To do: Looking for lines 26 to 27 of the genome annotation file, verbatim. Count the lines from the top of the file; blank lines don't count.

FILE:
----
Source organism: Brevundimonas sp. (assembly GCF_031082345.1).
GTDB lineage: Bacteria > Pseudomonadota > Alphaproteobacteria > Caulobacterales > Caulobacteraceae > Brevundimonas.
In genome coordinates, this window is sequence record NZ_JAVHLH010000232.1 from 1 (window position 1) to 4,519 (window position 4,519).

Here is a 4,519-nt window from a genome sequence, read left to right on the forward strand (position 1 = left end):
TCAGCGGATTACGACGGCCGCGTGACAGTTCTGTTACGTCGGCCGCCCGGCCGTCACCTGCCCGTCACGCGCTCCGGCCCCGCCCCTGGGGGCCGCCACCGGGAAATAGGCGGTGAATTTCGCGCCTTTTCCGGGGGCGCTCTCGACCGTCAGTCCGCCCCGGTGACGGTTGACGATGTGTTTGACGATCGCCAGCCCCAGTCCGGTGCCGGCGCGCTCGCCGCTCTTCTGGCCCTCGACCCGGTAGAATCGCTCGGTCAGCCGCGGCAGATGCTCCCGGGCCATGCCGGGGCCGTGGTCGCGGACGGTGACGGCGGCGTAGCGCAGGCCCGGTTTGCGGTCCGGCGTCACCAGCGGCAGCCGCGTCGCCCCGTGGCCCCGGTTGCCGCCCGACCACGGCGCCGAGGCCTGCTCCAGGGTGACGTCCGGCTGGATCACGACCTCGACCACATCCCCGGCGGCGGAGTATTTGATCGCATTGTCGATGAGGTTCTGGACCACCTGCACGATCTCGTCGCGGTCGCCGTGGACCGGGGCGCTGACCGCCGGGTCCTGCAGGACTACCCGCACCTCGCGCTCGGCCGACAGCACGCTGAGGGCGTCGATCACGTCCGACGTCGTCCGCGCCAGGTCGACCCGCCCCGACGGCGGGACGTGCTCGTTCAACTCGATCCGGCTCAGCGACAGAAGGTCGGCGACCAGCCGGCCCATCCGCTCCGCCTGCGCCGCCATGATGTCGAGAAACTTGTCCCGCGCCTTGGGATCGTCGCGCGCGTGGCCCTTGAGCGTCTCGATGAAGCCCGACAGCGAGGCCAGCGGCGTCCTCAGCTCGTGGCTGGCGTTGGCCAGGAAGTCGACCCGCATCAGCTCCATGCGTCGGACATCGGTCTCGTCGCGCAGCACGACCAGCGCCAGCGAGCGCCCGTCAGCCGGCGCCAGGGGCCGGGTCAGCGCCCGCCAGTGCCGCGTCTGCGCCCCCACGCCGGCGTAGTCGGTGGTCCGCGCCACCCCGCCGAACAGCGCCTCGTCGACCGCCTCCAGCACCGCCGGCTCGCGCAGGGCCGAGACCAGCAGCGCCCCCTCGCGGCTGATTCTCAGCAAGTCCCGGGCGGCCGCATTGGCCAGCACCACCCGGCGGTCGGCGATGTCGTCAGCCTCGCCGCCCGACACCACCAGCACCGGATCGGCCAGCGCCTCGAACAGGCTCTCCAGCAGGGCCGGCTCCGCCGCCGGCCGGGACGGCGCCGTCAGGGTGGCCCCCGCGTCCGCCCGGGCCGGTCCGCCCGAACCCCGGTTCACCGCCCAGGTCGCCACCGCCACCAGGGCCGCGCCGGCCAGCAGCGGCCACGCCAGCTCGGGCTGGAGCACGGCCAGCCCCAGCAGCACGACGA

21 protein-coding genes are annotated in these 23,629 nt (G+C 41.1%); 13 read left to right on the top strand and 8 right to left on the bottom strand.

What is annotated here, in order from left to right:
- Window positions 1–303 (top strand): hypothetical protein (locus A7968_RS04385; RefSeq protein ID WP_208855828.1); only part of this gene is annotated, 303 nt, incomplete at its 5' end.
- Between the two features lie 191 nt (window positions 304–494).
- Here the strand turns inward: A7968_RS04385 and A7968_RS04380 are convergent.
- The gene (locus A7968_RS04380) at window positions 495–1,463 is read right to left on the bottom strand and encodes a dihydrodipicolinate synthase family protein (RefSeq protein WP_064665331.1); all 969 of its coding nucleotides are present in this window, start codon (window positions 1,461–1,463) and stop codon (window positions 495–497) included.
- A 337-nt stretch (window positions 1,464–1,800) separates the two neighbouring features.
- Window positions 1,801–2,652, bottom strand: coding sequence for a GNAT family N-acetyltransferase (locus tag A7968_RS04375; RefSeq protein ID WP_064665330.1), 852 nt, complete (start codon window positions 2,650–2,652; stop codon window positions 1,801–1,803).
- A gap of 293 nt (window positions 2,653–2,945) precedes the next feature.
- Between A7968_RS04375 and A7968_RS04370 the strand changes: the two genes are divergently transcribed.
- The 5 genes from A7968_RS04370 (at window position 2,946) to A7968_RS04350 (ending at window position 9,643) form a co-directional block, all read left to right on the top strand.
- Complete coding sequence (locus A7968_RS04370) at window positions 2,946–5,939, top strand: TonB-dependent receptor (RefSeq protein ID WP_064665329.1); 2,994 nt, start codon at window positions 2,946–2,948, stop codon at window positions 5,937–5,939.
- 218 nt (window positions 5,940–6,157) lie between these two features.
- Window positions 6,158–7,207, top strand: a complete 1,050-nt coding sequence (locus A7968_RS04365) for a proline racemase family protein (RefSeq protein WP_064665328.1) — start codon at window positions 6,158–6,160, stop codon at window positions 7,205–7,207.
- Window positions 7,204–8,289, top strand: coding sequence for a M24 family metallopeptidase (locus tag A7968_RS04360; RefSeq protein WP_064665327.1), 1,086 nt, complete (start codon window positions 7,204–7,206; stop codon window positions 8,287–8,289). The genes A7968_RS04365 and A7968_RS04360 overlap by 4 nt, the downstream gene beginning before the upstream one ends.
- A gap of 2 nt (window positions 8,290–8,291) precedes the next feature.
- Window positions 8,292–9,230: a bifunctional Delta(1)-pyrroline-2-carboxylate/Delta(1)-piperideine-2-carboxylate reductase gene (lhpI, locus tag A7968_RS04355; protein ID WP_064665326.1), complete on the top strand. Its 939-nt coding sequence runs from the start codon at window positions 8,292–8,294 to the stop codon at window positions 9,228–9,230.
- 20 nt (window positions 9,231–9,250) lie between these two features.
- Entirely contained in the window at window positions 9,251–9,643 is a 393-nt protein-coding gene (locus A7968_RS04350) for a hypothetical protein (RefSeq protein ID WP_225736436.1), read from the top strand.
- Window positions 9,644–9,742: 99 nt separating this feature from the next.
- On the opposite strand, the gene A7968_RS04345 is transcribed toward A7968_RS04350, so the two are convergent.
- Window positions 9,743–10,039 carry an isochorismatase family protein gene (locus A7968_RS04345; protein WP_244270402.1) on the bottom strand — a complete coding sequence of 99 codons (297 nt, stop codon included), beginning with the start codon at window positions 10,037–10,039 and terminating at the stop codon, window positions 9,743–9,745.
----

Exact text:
- On the opposite strand, the gene A7968_RS04345 is transcribed toward A7968_RS04350, so the two are convergent.
- Window positions 9,743–10,039 carry an isochorismatase family protein gene (locus A7968_RS04345; protein WP_244270402.1) on the bottom strand — a complete coding sequence of 99 codons (297 nt, stop codon included), beginning with the start codon at window positions 10,037–10,039 and terminating at the stop codon, window positions 9,743–9,745.